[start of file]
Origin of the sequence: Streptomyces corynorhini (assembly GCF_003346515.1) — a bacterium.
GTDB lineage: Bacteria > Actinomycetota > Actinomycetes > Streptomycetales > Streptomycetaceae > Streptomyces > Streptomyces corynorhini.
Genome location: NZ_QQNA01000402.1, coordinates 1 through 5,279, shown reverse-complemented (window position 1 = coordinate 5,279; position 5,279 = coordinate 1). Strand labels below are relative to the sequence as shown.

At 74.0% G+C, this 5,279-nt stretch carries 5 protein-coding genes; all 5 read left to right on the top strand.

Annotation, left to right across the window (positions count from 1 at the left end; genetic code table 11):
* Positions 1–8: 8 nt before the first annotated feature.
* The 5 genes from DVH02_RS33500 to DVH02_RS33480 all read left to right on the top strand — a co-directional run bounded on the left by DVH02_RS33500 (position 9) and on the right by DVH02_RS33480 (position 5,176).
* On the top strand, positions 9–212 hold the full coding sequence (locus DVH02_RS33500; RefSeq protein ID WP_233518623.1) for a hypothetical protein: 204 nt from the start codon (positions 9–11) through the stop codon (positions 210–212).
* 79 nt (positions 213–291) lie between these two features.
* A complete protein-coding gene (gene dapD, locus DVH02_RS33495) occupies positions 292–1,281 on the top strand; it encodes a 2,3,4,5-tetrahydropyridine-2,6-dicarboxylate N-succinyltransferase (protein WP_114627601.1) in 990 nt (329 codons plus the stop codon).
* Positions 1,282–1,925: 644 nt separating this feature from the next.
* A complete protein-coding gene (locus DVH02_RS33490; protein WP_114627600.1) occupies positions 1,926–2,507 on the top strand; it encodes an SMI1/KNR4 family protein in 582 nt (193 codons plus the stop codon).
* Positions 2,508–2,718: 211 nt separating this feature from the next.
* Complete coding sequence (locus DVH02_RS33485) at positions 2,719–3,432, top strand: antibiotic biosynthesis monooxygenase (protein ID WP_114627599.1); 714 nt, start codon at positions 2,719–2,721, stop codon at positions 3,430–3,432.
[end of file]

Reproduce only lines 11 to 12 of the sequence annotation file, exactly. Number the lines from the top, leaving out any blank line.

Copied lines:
* Positions 1,282–1,925: 644 nt separating this feature from the next.
* A complete protein-coding gene (locus DVH02_RS33490; protein WP_114627600.1) occupies positions 1,926–2,507 on the top strand; it encodes an SMI1/KNR4 family protein in 582 nt (193 codons plus the stop codon).